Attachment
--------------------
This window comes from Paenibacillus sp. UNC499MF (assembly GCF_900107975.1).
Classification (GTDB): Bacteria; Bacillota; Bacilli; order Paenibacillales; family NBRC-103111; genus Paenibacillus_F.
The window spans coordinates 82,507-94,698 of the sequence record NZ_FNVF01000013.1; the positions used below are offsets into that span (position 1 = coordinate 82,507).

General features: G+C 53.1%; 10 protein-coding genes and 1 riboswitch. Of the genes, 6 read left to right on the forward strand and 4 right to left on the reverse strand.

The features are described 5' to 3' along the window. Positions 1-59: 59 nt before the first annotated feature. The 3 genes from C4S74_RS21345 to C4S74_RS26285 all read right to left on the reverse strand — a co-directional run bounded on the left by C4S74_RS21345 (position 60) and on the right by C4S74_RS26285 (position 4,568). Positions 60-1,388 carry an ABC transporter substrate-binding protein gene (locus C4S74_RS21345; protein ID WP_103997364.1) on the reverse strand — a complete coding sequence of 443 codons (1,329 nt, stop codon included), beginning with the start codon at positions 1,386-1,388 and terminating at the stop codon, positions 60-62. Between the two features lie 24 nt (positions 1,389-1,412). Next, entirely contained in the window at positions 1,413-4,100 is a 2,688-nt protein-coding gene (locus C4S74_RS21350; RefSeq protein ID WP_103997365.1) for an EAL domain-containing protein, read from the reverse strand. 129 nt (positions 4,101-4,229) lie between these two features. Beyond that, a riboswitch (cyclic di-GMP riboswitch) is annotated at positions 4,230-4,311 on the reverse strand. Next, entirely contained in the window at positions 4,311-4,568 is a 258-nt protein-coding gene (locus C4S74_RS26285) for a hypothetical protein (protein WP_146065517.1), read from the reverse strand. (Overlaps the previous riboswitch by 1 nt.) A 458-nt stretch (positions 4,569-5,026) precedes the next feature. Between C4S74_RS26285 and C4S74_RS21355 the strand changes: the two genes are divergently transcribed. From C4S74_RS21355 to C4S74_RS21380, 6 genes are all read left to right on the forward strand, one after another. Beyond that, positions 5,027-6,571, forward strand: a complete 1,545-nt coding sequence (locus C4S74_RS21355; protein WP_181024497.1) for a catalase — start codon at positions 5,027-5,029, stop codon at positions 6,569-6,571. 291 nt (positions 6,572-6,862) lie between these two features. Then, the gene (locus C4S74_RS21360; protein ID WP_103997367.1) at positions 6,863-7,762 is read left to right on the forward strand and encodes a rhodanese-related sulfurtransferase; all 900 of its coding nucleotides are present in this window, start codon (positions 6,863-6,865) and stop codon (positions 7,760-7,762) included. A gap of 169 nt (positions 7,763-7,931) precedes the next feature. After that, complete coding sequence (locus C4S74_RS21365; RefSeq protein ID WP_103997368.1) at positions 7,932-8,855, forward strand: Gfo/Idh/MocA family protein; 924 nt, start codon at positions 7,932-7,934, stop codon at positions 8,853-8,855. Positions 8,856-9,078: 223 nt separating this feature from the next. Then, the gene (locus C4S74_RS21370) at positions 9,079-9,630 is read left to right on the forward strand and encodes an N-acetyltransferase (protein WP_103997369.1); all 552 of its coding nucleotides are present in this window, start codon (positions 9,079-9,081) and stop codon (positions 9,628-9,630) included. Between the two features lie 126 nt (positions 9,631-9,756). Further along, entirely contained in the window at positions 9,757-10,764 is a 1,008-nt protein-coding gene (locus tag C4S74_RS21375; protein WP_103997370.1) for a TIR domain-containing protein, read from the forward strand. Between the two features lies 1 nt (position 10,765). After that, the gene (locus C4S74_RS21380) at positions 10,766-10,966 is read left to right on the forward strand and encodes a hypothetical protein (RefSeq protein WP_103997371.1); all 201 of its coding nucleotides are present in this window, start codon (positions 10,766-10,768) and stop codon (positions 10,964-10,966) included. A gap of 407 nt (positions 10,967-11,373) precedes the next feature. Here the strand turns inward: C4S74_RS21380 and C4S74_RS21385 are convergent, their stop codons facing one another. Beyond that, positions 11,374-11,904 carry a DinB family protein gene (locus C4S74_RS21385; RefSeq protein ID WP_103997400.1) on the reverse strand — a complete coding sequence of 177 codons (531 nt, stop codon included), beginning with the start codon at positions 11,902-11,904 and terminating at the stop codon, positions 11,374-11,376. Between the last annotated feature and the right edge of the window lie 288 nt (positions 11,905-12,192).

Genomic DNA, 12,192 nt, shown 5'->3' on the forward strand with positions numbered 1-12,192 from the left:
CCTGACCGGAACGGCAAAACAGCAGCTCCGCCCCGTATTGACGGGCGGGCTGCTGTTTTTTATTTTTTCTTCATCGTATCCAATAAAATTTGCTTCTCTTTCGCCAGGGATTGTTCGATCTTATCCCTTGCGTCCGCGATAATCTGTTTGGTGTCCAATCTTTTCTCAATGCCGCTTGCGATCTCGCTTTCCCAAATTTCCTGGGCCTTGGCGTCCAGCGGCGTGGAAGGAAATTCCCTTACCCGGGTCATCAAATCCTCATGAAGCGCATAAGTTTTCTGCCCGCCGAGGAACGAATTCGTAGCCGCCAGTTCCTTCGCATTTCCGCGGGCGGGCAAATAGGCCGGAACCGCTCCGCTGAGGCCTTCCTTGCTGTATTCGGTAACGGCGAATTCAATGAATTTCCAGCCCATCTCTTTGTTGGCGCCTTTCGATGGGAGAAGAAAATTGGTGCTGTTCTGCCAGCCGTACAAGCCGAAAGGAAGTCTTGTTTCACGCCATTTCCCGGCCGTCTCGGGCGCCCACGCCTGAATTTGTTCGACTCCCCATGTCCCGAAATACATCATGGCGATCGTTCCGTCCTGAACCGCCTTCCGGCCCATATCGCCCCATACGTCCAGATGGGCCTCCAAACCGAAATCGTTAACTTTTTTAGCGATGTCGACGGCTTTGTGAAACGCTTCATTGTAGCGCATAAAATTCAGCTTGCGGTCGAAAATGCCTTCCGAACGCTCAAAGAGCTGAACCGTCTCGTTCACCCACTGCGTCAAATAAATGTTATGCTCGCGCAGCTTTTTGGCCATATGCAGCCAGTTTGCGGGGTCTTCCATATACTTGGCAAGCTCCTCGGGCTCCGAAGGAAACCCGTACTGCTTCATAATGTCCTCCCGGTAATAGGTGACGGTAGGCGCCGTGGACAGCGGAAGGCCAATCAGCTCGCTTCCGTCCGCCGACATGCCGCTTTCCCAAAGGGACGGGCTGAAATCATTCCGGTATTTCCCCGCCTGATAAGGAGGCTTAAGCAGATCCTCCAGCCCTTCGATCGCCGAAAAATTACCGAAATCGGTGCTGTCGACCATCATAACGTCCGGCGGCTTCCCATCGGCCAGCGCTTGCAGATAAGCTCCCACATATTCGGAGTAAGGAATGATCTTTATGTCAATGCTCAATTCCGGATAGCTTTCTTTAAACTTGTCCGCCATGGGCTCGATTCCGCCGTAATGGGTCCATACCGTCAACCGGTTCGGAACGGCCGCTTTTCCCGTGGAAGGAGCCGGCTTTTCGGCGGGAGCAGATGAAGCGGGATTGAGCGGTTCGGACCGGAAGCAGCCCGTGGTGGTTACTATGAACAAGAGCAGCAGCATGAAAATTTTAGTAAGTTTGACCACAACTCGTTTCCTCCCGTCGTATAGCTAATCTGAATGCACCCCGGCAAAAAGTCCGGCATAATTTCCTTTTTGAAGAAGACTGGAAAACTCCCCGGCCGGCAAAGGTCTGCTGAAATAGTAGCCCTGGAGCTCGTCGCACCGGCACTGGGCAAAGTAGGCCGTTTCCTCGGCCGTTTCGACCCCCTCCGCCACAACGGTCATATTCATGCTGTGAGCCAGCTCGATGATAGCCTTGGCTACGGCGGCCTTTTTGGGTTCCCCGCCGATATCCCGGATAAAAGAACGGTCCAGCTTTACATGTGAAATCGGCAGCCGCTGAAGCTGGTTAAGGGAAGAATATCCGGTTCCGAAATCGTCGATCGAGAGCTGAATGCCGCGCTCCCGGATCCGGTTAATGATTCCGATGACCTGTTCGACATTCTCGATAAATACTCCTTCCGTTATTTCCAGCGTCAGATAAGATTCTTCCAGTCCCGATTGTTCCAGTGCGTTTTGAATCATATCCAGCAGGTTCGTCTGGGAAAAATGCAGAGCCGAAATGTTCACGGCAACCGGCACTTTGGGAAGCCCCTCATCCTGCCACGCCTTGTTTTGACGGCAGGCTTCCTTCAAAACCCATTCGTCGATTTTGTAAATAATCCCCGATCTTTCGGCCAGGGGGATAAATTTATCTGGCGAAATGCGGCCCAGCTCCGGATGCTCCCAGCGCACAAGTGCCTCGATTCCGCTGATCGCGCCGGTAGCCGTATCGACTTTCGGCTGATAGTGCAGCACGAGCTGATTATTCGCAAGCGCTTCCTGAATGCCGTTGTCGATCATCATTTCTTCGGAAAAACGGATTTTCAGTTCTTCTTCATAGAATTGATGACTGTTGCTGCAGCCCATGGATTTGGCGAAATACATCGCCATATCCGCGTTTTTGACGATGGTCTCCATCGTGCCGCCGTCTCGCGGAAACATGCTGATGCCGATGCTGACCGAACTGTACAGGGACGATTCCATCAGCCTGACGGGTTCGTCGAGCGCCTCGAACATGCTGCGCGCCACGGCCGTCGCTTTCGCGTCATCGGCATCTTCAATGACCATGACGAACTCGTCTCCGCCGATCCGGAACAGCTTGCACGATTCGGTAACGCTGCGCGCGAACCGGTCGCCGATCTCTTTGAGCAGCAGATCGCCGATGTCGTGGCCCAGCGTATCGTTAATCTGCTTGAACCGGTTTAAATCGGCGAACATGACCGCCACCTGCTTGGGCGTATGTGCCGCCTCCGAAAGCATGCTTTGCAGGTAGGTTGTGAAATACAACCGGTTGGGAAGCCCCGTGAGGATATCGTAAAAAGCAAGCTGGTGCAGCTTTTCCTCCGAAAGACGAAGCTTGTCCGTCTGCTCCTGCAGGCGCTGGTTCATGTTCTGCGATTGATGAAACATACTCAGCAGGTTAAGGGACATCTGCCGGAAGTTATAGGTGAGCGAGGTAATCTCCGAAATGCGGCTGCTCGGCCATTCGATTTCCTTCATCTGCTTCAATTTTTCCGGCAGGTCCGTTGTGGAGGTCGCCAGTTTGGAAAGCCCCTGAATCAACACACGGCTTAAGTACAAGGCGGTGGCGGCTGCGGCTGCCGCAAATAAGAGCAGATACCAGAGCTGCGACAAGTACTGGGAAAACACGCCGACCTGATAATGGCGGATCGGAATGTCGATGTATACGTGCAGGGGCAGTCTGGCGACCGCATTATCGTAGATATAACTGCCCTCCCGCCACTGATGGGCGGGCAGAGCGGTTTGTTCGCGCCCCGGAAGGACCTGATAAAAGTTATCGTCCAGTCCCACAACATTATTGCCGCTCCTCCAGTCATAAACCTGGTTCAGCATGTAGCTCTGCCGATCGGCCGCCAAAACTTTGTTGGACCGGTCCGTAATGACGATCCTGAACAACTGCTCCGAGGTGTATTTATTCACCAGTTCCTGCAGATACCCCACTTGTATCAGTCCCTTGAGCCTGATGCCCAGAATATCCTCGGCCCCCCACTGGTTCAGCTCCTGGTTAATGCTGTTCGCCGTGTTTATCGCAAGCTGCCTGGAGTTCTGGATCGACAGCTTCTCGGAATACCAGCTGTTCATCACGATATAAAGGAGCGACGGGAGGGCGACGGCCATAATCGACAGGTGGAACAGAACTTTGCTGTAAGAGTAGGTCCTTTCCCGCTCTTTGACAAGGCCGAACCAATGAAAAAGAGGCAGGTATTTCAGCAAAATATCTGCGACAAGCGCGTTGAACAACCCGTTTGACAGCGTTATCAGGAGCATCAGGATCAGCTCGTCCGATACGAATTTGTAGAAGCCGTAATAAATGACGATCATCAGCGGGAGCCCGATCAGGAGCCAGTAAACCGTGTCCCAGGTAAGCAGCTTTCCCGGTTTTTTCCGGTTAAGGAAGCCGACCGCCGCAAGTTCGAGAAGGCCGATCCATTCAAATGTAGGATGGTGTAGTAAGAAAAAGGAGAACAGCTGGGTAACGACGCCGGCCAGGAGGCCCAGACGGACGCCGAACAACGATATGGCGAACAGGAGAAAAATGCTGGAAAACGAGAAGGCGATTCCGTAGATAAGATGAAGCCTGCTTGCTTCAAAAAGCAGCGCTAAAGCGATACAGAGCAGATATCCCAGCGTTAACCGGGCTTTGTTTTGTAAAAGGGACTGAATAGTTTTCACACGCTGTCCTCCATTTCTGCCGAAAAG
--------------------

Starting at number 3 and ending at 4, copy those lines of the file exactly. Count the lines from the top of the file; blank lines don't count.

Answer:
The window spans coordinates 82,507-94,698 of the sequence record NZ_FNVF01000013.1; the positions used below are offsets into that span (position 1 = coordinate 82,507).

General features: G+C 53.1%; 10 protein-coding genes and 1 riboswitch. Of the genes, 6 read left to right on the forward strand and 4 right to left on the reverse strand.